Carlisle Cutchin

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Carlisle Cutchin
Sport(s) Football, basketball, baseball
Biographical details
Born (1885-02-11)February 11, 1885
Calloway County, Kentucky
Died August 20, 1953(1953-08-20) (aged 68)
Murray, Kentucky
Alma mater Kentucky
Coaching career (HC unless noted)
Football
1919–1924 Mayfield (Kentucky) HS
1925–1930 Murray State
Basketball
1925–1941 Murray State
1947–1948 Murray State
Baseball
1928–1932 Murray State
1941 Murray State
1946–1953 Murray State
Administrative career (AD unless noted)
1925–1940 Murray State
Head coaching record
Overall 37–11–4 (football)
307–106 (basketball)
47–91–3 (baseball)

Carlisle Cutchin (February 11, 1885 – August 20, 1953) was an American football, baseball, and basketball coach and college athletics administrator at Murray State University—then known as Murray State Normal School, Murray State Normal School and Teachers College, and Murray State Teachers College.

After serving as football coach at Mayfield (Kentucky) High School, Cutchin joined Murray State in 1925 as the school's football and basketball coach. From 1925 to 1941 he led the basketball team to a 296–96 record and three appearances in the NAIA Men's Basketball Championships, where the Thoroughbreds finished third in 1938 and second in 1941. As head football coach, Cutchin coached Murray State to a 37–11–4 record over six seasons. His .750 winning percentage as football coach is the highest in school history.[1] Cutchin was also the head baseball coach at Murray State from 1928 to 1932, in 1941, and from 1946 to 1953. His record as baseball coach was 47–91–3.[2]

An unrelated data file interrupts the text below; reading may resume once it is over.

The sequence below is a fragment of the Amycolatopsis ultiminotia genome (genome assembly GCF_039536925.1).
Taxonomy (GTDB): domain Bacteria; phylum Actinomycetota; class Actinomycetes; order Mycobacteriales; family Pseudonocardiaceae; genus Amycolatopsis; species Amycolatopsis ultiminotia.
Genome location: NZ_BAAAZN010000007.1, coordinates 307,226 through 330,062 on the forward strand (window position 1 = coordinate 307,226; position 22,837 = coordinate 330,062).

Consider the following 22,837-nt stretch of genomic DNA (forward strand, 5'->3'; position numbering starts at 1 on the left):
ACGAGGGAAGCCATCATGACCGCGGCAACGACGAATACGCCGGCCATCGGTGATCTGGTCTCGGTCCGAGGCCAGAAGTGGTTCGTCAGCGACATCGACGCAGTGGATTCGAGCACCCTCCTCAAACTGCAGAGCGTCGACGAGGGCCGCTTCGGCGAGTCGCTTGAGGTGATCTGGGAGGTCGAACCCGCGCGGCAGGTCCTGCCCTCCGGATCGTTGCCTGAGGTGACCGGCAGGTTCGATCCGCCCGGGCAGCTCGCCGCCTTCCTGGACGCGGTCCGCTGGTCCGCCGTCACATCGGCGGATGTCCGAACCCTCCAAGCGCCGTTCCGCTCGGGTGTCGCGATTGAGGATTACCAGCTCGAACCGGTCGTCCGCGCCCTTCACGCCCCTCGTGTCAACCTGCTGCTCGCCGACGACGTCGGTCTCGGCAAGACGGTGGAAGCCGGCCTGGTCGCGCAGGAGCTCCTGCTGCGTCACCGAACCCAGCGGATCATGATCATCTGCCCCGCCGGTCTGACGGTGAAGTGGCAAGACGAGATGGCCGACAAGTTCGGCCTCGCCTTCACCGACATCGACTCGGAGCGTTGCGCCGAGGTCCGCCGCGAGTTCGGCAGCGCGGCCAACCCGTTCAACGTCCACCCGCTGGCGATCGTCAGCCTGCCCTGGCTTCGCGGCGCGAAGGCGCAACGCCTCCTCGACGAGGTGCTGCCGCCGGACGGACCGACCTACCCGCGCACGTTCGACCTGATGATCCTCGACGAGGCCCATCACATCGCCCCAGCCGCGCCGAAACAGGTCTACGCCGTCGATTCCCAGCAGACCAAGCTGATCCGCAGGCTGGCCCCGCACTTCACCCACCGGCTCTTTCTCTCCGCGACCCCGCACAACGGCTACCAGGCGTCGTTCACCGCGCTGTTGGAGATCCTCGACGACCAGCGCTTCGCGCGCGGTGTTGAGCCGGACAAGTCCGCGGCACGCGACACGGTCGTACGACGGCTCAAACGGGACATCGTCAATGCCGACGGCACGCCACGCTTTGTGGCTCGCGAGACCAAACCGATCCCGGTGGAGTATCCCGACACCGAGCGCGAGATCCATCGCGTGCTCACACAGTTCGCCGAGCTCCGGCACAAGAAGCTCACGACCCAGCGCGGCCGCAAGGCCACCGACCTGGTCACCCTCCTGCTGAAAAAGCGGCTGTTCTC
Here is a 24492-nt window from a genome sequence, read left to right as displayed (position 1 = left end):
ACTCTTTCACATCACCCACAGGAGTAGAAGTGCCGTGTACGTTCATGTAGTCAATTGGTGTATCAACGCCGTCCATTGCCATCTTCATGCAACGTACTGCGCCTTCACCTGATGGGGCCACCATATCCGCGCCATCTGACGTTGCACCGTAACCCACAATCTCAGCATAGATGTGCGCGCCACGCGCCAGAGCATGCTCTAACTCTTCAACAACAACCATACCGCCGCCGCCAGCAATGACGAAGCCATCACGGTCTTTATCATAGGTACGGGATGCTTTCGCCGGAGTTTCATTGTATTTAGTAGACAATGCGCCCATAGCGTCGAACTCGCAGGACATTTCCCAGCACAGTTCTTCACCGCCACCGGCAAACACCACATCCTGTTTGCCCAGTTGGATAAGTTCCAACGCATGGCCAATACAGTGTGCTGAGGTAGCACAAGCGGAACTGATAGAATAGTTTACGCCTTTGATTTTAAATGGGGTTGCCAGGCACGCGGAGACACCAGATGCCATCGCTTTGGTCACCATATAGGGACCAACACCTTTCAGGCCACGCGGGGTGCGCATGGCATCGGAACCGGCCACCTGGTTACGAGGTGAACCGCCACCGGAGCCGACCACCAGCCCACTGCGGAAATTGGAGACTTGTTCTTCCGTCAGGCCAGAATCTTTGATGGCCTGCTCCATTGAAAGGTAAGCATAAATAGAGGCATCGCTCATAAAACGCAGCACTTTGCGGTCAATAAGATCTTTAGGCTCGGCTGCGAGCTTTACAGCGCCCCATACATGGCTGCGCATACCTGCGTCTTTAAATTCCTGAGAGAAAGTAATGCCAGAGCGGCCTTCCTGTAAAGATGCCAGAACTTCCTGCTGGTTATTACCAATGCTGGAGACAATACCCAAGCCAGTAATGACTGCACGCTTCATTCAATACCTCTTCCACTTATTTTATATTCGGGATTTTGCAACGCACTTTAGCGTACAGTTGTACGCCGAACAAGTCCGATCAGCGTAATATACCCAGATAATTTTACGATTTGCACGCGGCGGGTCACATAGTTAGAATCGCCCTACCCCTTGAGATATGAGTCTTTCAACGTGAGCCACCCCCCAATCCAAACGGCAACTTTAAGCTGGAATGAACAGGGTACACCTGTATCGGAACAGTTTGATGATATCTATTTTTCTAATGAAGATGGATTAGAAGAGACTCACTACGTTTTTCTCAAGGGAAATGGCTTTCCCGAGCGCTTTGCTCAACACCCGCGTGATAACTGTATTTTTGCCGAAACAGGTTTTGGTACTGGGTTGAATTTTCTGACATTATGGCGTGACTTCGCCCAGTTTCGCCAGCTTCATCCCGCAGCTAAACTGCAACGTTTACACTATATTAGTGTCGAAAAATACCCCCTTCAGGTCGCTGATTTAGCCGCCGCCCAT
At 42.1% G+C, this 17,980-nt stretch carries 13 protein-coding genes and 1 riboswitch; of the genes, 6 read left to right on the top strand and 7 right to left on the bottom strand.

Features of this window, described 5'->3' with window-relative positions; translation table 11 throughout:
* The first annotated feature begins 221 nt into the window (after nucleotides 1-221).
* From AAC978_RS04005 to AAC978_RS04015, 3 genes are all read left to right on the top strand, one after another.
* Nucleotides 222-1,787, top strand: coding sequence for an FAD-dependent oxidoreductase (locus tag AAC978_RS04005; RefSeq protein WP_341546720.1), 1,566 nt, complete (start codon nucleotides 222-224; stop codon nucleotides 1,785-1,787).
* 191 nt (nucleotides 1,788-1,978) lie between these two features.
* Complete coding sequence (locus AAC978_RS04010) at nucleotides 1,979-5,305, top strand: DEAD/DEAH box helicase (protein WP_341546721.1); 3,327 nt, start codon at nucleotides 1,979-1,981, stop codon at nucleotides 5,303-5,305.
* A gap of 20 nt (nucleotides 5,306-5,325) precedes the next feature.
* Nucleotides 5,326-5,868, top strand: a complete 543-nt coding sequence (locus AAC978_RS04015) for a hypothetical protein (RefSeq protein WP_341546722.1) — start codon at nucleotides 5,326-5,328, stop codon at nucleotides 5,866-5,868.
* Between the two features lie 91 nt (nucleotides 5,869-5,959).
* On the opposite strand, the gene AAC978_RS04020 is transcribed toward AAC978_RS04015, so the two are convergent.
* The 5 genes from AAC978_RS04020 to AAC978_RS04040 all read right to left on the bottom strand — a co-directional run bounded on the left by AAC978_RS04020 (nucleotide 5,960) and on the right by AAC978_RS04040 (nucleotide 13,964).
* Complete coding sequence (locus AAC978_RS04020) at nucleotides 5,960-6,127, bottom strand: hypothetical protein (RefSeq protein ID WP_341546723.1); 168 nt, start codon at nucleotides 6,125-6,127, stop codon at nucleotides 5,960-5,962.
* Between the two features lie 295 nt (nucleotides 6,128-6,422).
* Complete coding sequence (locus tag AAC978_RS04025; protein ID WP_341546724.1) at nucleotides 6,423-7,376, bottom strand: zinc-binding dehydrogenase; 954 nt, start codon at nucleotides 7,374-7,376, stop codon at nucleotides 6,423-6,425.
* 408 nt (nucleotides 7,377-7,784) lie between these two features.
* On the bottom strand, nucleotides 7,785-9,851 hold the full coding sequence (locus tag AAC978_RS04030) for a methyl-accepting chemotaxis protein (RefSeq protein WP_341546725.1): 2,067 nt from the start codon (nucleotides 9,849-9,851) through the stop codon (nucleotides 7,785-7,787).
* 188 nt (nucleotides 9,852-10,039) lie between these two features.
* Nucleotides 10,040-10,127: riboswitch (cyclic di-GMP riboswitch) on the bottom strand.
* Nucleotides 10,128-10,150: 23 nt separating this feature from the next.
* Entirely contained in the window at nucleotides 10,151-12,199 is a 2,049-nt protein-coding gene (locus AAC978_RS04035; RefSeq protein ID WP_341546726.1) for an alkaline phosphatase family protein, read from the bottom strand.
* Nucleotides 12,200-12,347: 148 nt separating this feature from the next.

In 1947, Cutchin was once again hired to coach Murray State basketball after the resignation of John Miller. Murray State finished the year 11–10 under Cutchin.[3]

Cutchin died on August 20, 1953, after suffering a heart attack at his home in Murray, Kentucky.[4]

Cutchin Field, the home field for Murray State's soccer teams, and Cutchin Fieldhouse, Murray State's volleyball arena, are named after Cutchin. He was inducted into the Murray State Athletics Hall of Fame in 1970, the first ever coach to receive the honor.

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